The Redwood is parked for a few days and we’re taking a break from our RV lifestyle, staying with friends Tom & Maria, who reside in Plymouth, about an hour South of Boston. First up on the tourist agenda was Boston, which should be interesting, as our kids say we have quite a goons on ice hockey rivalry with Boston, and the Tea Party was only about 240 years ago.
Having no prior knowledge of Boston, we were impressed, as it really is a beautiful city, at least the downtown portion that we visited.
Who would have thought Boston and Vancouver would have some type of hockey rivalry as the 2 cities are only 3,500 miles apart, and we know, since we drove every mile. Guess we shouldn’t bring our truck with BC plates into town, fortunately Tom drove. Andy is very partial to a good cuppa tea and even after 35 years in Canada, still has a definite Brit accent, so we can only hope memories have faded over the 240 years since the locals dumped the tea into the harbour.
We parked in the underground parking lot in the middle of downtown Boston’s garden oasis, known as Boston Common. Comprising 50 acres of ponds and treed grassland, it is the oldest public park in the United States, dating from 1634, when it was initially used for grazing cows. The present use as a park commenced about 1830.
The “Swan Boats” had already closed for the season, so the only option was to meander through the park enjoying the sights on a beautiful warm and sunny Fall day.
Next on the agenda, is “Cheers”, of TV program fame, which is located at the edge of Boston Common on Beacon Street. This is where the program was filmed and it is an actual pub – Bull and Finch Pub.
The place is definitely a tourist trap and was mobbed, with a queue outside the door. The original pub is located downstairs in the basement, and at the door you are met by a staff member who determines if you want a drink, meal or just to look. The first 2 options require standing in the queue, so we decided to only play tourist. They have a small gift shop in the basement and a functioning bar, with food service. Upstairs is the actual set where the TV program was filmed and it also operates as a functioning bar, with customers standing all around at least 3 deep. They also had a larger giftshop on this level.
Looking at the sea of humanity, we decided we didn’t require either refreshments or nourishment, and subsequent review of Tripadvisor suggested this was a good decision.
Andy & Judi outside “Cheers”
Next on the agenda was a visit to the Old North Church and in deference to Judi’s back, decided to use the “Tube”, or Boston underground rather than walk the 2 miles. From Cheers we walked along 1 side of Boston Common to the closest Tube station.
Tree Lined Street at Boston Common & Commonwealth Ave
Old North Church
The train took us to the “North End” of downtown Boston at the Washington Street bridge over the River Charles and the Boston Gardens, home of the Canucks arch rivals Boston Bruins. A short walk around the water front and up hill brought us to the Old North Church.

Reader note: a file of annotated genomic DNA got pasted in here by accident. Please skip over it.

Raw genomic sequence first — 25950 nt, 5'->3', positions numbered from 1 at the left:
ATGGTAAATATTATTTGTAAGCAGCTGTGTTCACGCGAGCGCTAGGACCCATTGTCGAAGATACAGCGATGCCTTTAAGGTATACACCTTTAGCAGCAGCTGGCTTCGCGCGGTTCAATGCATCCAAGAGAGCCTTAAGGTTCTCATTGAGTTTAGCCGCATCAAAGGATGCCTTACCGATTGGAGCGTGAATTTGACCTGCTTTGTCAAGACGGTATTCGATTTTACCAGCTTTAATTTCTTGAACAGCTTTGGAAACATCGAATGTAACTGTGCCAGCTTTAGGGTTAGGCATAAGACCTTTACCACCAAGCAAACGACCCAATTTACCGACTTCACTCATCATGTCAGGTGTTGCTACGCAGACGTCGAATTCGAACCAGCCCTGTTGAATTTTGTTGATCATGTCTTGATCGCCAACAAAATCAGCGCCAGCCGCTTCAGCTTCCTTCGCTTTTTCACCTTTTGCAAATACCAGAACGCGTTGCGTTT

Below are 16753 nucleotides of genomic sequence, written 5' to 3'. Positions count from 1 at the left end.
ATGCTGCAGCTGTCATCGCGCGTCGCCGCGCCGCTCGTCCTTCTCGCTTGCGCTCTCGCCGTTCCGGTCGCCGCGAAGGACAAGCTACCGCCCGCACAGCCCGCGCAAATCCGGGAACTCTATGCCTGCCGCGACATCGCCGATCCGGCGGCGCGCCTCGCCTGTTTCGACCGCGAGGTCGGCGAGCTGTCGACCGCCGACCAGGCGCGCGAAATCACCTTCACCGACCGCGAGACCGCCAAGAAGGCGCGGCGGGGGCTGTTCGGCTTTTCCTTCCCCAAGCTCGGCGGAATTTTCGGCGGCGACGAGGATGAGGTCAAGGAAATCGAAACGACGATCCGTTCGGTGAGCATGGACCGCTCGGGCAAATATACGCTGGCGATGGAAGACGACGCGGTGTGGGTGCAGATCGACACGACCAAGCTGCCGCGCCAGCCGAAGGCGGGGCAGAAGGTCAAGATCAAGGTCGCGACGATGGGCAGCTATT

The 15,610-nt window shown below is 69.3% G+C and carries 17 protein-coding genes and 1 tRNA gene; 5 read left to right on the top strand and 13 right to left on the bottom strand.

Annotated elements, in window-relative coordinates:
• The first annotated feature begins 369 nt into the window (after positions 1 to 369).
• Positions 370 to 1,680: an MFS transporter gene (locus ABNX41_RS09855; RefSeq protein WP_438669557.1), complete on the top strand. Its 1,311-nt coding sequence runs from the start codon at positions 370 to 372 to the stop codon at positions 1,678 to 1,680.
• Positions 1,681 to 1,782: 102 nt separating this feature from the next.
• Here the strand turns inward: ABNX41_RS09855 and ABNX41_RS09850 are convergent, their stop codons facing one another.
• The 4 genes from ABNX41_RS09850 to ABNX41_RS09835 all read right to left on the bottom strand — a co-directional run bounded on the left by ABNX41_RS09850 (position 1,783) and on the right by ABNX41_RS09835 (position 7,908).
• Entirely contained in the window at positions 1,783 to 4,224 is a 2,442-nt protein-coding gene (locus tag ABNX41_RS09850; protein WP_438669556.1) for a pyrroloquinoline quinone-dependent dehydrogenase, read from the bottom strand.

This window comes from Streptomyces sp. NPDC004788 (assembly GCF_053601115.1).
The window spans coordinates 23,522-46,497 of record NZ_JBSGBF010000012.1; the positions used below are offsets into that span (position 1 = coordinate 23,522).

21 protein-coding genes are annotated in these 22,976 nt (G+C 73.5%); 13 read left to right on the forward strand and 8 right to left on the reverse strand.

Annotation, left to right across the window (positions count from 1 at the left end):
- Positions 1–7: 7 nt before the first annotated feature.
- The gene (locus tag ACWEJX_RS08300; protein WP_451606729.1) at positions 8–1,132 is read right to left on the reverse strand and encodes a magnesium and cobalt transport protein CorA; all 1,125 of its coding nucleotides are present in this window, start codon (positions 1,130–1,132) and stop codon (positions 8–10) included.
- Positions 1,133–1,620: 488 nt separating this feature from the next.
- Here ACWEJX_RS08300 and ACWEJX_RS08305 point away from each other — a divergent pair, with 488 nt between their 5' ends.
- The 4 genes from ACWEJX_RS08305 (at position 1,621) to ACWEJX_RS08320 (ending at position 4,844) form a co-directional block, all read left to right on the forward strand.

The Old North Church, or Christ Church in the City of Boston is reputed to be the location for the famous signal, “One if by land, two if by sea”. In April 1775, Paul Revere requested 2 lanterns be displayed from the steeple to warn of the British troops advancing by sea, prior to the Battles of Lexington and Concord.
Unfortunately, no access is provided to the steeple, as Andy was game for the hike to the top and the no doubt spectacular view it would afford of the city.
The North End of Boston is also Little Italy, so we walked around a few of the streets looking for a restaurant to have some lunch. Walking along Hanover Street we saw Panza, a small restaurant that was open and busy. Being 2 good qualities for a restaurant we decided to give it a try, and we sure weren’t disappointed. We all had a different dish and all were extremely happy with our selections.
Suitably nourished we decided to head back to the Tube station beside the Boston Gardens, but with no maps, where is that darn station. Surely, it can’t be too difficult to find as we had 2 Captains, both with more than a little experience navigating, but at 35,000 feet and on water – Tom is an airline pilot and Andy a retired Mariner. Ha Ha! roads and signposts didn’t confuse these intrepid navigators, as we successfully found the Tube station without a single wrong turn.
After a short hop on the Tube we arrived at the edge of Government Centre, immediately passing the site of the Boston Massacre, where in 1770 British troops killed 5 civilians and wounded 6 others. From there we meandered through the Franeuil Hall Marketplace enroute to the Aquarium.
Boston Duck Tours
What better way to see a city in a short period of time than the Ho-Ho bus, nope we elected to try a “Duck Tour“. None of us had previously tried one of the floating buses that drive around the city and then launch into the river to conclude the tour with a cruise.
Having purchased tickets we were advised the meeting point was by the Aquarium, or more specifically, as we found out, around the side and almost at the rear of the Aquarium. Having seen a couple of tours during our walk around we noted each of the drivers in a themed costume, well we got the skydiver, who led you to believe he landed on one, and was working off the damage he caused. A little cheesy, but he was informative and a good laugh.
The Duck Tour was enjoyable and informative providing lots of information on the history of Boston, which really is a rather pleasant city. We definitely would like to return and explore it a tad more thoroughly, which will definitely include a day cruise up the Charles River.
As this concluded our day of playing tourist in Boston we headed back to the Boston Common parking lot to find the car for our drive back to Plymouth. Many thanks to our gracious hosts Tom and Maria for a fabulous day.